There's so much that I love about coaching. It is rewarding, inspiring and educational. But it requires a lot of work, it is extremely time consuming and often exhausting. Coaches have a lot of responsibility as a human body is within the hands of the coach and it is the coaches job to guide the athlete's body to success but also to keep it healthy and well.
When I think about my past successes and many learning lessons (and now more learning with Karel as a new triathlete), I can count a lot of changes that have been made. And this has actually been a very beneficial thing. I really enjoy growing into my full potential and I know that it happens overtime, not just in one season. And many times, it takes new approaches.
I feel this is true for all athletes and that is why I feel my job as a coach is so special. Regardless if I work with an athlete for a season or for several years, I have the great opportunity to guide an athlete, teach an athlete and motivate an athlete to learn how to train smarter to train harder and to develop a strong body foundation, good mental skills, exceptional physical capabilities and a great ability to understand how to fuel for endurance training/racing.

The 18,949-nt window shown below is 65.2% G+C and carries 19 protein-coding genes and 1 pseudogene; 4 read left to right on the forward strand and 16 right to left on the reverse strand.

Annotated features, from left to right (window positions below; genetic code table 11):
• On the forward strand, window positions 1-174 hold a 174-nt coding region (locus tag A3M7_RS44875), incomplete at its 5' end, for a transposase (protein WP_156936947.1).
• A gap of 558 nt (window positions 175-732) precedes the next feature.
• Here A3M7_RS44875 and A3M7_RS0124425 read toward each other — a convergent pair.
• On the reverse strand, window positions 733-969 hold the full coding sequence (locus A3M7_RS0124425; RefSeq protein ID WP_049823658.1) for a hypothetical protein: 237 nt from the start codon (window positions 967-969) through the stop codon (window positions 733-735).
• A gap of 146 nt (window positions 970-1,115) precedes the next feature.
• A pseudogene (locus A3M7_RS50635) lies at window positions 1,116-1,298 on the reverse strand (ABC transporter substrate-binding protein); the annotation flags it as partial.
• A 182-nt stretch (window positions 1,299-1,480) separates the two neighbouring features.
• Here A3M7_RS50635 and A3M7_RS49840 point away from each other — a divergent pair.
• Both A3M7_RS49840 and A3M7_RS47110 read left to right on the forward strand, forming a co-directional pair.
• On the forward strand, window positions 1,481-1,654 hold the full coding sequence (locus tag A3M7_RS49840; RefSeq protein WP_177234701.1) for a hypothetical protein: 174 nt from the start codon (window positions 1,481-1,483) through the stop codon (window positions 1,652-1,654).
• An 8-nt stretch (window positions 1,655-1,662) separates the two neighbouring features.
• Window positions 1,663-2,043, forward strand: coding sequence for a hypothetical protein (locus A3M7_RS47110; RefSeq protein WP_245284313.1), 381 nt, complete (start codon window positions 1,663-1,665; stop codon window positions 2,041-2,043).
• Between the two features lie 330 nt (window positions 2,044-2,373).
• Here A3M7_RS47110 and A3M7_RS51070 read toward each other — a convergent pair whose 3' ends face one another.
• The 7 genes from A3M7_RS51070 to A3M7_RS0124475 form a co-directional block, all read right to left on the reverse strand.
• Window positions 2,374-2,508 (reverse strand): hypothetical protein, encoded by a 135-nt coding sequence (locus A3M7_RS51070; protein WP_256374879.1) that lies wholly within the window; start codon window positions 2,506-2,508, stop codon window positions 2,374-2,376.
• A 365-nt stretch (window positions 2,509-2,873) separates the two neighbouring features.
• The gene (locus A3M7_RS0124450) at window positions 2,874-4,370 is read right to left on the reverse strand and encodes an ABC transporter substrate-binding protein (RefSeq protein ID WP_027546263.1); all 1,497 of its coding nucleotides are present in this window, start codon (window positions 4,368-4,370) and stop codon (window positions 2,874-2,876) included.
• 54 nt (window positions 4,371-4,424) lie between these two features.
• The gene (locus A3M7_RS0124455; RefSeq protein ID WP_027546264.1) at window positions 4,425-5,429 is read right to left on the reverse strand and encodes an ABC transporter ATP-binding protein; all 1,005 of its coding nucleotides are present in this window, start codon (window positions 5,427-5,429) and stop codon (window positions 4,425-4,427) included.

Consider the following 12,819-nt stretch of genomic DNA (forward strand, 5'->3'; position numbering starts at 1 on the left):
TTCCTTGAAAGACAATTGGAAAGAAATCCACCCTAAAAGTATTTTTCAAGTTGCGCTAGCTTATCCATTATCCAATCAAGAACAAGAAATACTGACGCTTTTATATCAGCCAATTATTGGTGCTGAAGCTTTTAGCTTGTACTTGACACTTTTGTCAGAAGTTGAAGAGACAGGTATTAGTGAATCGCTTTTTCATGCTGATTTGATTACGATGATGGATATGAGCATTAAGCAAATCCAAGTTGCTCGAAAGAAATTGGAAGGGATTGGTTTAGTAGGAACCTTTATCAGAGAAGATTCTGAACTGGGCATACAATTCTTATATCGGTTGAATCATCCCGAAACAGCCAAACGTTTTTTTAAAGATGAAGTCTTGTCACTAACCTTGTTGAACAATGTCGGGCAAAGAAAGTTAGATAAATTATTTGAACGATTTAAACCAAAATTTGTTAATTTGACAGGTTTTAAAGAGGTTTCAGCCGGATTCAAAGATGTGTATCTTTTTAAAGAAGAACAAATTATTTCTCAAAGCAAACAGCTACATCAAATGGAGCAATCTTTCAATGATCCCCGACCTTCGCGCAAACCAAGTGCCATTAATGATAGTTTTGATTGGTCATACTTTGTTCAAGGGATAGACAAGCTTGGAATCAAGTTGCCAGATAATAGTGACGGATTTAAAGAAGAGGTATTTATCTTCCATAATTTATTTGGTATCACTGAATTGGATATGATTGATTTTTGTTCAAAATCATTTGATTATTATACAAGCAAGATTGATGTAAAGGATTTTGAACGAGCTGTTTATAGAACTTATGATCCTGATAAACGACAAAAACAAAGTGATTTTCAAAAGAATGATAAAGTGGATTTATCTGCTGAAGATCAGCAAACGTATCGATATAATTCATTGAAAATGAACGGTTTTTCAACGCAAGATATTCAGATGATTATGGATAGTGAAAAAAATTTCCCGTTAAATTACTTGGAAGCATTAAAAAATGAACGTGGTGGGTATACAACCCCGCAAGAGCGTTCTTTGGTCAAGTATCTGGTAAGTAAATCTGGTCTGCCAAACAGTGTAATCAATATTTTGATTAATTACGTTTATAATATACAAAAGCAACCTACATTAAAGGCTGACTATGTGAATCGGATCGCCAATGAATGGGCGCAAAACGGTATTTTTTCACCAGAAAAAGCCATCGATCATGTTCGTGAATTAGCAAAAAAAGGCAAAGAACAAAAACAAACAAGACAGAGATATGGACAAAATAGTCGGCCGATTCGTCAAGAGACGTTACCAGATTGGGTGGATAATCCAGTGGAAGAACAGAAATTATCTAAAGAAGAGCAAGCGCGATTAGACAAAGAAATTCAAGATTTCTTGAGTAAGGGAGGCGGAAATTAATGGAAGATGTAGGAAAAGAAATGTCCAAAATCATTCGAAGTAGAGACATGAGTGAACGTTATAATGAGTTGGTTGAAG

Just like with my own personal athletic journey, Karel and I have made some exciting new changes to our coaching services and we feel that with our improved knowledge and experience with coaching (and learning what didn't work), 2015 is going to be a great year for us but more so, for all of our amazing Trimarni coaching athletes.
If you are interested in being coached by Karel and me, be sure to complete the application by November 15th.
For more info on our 2015 coaching services, click below....